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Battle of the “Bad Actors”: One Professor’s Quest for Internet Safety

He wants to make the world safer—the cyberspace world, that is.
 
Dr. Casey Deccio, the newest BYU CS professor, plans to research network security and how to protect organizations from online threats.
 

Deccio received his bachelor’s and master’s degrees in computer science at BYU and his PhD in computer science from the University of California Davis. He joined the BYU Department of Computer Science as an assistant professor in October 2016.
 
Before becoming a professor at BYU, he was a research fellow at ICANN for eight months while also working at Sandia National Laboratories as a member of the technical staff. While at Sandia, he learned about network security and its challenges.
 
One security problem is called Reflection Attack. This is when a “malicious actor” sends an internet message, but alters who the message is from. This is called IP address spoofing. It’s like putting your neighbor’s mailing address as the return address on a letter instead of your own. The “malicious actor” will send many of these forged messages. The recipients then respond to the person they think is messaging them and overwhelm their network.  
 
“There are a lot of people out there who have a desire to see bad things happen to people, whether it’s for a business rivalry or a political cause,” Deccio said.
 
Computer scientists are inventing ways to block these attacks from reaching their intended target. This protection works to ensure that the “from” address matches who is actually sending the message.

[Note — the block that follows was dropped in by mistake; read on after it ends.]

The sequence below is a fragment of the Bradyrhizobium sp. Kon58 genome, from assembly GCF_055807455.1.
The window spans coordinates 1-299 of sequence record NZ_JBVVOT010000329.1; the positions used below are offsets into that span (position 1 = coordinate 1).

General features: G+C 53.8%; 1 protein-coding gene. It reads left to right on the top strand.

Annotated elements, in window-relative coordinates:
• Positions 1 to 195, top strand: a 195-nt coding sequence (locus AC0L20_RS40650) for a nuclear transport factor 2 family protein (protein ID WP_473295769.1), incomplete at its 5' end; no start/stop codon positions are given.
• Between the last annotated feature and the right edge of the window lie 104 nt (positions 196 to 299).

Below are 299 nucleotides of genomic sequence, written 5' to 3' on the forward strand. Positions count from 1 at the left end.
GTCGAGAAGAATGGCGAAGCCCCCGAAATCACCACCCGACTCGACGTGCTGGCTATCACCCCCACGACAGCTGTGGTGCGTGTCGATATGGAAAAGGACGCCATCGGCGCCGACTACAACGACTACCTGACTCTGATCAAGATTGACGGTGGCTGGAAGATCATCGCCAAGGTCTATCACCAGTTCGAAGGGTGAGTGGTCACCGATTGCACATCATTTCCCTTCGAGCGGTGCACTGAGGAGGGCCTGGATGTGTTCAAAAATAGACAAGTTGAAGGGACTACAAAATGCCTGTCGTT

“It’s like if you were sending a letter to someone and, on the way out, the postal service says, ‘Wait a minute, that address isn’t within our city; we’re not sending this letter.’ It then never gets to the place that will send the response message to the third party that is the target,” Deccio said.
 
But Deccio knows many companies find it difficult to provide this protection in their network system, particularly when it primarily benefits other companies. Even if not all companies can deploy this protection, certainly some can.
 
Deccio has made it his mission to identify which parts of a network system are the most critical for protection deployment by measuring the protection’s impact in those different areas.
 
Deccio’s research will also provide students with a number of different hands-on experiences. Students will learn about internet topology, how to break it down and how different points in the internet communicate. Some students will also code and work with a variety of deployed software.
 
He looks forward to working with BYU students, who can bring a fresh perspective. Above all, he wants his research to make a difference.
 
“This is a way to help with the security and stability of the internet. Even in the last couple weeks, there was a huge attack on a very prominent content provider, and it took down a lot of services that depended on them,” Deccio said. “This was a very sophisticated attack because the system was very well provisioned. Looking at ways to help prevent those types of things before they even happen is a big thing because even the most provisioned can be affected by malicious actors in today’s internet.”